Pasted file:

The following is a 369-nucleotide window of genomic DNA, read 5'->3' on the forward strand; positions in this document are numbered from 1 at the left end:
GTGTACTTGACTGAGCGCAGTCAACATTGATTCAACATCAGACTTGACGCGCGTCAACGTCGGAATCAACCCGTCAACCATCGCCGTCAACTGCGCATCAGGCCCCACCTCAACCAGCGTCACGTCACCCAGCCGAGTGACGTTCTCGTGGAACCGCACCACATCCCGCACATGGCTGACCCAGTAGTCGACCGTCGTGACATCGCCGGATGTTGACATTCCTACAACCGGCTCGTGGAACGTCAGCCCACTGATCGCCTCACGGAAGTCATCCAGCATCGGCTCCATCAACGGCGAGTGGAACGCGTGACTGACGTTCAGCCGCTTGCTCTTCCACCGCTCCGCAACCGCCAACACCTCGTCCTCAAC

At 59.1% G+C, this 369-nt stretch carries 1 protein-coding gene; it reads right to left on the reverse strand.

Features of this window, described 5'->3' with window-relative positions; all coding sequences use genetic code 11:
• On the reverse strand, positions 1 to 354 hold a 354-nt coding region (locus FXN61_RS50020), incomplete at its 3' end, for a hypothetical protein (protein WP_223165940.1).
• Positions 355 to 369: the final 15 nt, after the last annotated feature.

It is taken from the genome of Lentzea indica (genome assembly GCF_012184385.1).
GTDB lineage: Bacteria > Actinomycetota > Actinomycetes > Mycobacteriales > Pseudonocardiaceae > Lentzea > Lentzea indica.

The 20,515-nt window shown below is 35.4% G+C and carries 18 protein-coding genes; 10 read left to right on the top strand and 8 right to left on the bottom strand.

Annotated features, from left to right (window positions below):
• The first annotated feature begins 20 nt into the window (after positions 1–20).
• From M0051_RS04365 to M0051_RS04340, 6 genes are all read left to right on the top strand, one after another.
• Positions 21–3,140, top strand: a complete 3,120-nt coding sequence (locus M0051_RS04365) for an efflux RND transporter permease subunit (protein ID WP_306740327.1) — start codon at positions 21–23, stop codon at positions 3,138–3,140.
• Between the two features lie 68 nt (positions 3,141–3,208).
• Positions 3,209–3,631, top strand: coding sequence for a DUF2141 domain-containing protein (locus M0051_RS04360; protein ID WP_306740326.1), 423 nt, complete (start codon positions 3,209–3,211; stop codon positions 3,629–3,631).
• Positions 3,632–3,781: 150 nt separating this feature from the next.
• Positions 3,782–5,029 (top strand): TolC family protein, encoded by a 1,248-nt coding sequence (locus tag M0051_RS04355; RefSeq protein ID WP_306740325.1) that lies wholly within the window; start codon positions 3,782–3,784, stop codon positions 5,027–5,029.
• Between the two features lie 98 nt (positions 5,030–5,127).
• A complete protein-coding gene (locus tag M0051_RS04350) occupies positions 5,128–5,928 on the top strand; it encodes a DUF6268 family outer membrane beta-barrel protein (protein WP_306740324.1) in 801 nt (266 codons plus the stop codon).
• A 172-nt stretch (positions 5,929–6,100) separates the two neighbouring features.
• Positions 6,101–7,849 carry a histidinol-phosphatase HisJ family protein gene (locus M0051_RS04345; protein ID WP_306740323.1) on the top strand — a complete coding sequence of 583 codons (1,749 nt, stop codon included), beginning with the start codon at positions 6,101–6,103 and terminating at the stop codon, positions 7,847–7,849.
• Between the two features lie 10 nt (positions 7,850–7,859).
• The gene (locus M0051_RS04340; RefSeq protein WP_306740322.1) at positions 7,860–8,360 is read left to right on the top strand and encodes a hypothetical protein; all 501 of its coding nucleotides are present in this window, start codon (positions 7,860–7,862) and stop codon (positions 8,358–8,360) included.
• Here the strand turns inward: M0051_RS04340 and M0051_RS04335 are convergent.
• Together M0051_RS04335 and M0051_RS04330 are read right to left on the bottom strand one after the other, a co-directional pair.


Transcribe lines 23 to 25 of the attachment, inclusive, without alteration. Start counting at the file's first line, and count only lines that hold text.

• The gene (locus M0051_RS04340; RefSeq protein WP_306740322.1) at positions 7,860–8,360 is read left to right on the top strand and encodes a hypothetical protein; all 501 of its coding nucleotides are present in this window, start codon (positions 7,860–7,862) and stop codon (positions 8,358–8,360) included.
• Here the strand turns inward: M0051_RS04340 and M0051_RS04335 are convergent.
• Together M0051_RS04335 and M0051_RS04330 are read right to left on the bottom strand one after the other, a co-directional pair.